The “repair” model is a bit too mechanical. Think of the way a wound heals. It’s a mysterious process. We give people medicine because we think that the science will heal them, but it’s not an exact thing, like billiard balls on a table just clicking into each other. The doctor gives you medicine and you take it and it works, but exactly why it works for some people and doesn’t work for others, we don’t fully understand.
Mental illness is even more mysterious than physical healing, because it has so much to do with social relationships. Therapy and counselling work because they incorporate this connection, person to person, face to face, which is difficult to quantify in minute scientific terms.
Does anyone actually know what it is about social contact that makes people bounce back from mental illness?
Emmanuel Levinas has this thing about “the face of the other,” what is it to look in someone’s eyes and know that you are being seen. That’s a complex interaction. When I used to look into my dog’s eyes, I didn’t get the same sense of being seen that I do when I look at another human being. It’s that loop—I see you seeing me, you see me seeing you.
One of the really fundamental therapy techniques is active listening. That idea of “so what I hear you saying is…” When you hear somebody reflect back the things that you’ve said, it’s more than just this robot repeating what you’ve said. You understand yourself more clearly when it’s reflected back. It’s an exponential loop.
So is that your narrative of how you got better? More social support, better social support?
That social connection was crucial. In my psychosis, I was extremely isolated, I was in my own head, trying to work out my problems with this feverish, rapid-fire thinking.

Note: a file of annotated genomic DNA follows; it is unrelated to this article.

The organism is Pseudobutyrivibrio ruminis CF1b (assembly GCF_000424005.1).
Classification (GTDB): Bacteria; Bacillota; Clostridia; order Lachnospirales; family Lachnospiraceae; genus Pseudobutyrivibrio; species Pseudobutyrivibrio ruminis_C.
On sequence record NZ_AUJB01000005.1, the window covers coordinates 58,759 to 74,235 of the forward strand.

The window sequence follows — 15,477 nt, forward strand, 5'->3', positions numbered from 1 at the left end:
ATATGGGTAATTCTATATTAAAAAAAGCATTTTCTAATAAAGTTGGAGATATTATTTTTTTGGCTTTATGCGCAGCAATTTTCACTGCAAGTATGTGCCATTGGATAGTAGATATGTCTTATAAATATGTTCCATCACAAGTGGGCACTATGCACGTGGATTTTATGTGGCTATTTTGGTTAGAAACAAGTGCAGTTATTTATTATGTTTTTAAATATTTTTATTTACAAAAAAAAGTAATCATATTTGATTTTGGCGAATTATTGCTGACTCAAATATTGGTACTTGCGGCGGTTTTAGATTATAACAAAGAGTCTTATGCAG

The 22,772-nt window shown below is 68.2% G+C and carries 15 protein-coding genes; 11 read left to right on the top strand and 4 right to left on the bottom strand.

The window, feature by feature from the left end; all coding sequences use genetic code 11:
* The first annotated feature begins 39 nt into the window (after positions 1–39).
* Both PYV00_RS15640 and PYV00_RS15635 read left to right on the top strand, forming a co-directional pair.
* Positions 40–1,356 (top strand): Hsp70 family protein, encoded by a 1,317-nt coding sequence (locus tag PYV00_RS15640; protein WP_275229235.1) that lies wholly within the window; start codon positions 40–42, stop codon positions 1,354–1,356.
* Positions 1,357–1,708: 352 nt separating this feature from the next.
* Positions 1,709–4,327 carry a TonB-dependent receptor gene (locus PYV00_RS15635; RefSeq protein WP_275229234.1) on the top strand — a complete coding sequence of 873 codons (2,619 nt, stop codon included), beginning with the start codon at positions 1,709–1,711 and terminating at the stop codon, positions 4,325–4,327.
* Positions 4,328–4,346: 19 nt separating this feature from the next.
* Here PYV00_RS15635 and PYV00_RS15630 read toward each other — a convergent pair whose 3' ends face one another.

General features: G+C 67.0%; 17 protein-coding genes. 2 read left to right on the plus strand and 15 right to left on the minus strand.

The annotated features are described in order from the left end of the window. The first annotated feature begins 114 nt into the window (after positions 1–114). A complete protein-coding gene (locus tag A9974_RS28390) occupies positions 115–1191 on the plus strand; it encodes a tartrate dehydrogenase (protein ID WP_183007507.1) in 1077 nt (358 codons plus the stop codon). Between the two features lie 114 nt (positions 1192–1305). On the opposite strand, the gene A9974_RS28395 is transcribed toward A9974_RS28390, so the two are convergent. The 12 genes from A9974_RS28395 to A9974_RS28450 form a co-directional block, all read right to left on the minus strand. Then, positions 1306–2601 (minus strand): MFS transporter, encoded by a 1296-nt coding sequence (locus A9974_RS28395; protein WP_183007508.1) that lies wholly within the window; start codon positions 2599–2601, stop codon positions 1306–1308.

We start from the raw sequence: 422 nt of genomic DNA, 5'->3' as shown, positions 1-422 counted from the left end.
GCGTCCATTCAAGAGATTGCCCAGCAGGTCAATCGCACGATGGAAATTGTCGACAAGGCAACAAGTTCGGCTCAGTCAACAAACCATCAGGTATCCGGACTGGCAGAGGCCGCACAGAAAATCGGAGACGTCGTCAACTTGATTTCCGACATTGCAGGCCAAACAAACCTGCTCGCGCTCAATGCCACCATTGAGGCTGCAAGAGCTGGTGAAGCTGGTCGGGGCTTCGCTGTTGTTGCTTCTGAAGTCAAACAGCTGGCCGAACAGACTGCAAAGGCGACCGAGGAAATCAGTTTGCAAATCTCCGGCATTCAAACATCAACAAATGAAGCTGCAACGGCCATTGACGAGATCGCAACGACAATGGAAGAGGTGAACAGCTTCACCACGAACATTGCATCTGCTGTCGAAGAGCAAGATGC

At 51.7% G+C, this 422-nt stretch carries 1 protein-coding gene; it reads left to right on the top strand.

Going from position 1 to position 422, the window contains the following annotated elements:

But there was also a big spiritual component in getting better. I was working through this really toxic Catholicism I was raised with. So the way I see my recovery was an opening up to others, and at the same time opening up to this spiritual connection.
That sounds like a contradiction. You’re saying more social support is important, but then you’ve also got this relationship with God that many non-religious people would characterize as something going on in your own head.
Yes. I say that I was delusional in believing that my psychiatrist was Satan, or that my family had been replaced with look-alike demons, yet part of what helped me get better was this profound spiritual experience I had in the hospital, and which I still consider authentic. I was strapped to the bed, loaded up on drugs, and the florescent light in the ceiling cast this glow that cascaded down, and I had a sense of the presence of God. That didn’t cure me, and I had lots more craziness to go through, but it stuck with me. That’s why I’m calling my memoir My Fluorescent God. I chose it because it sounds kind of nutty. I want the reader free to decide whether that was a delusion as well.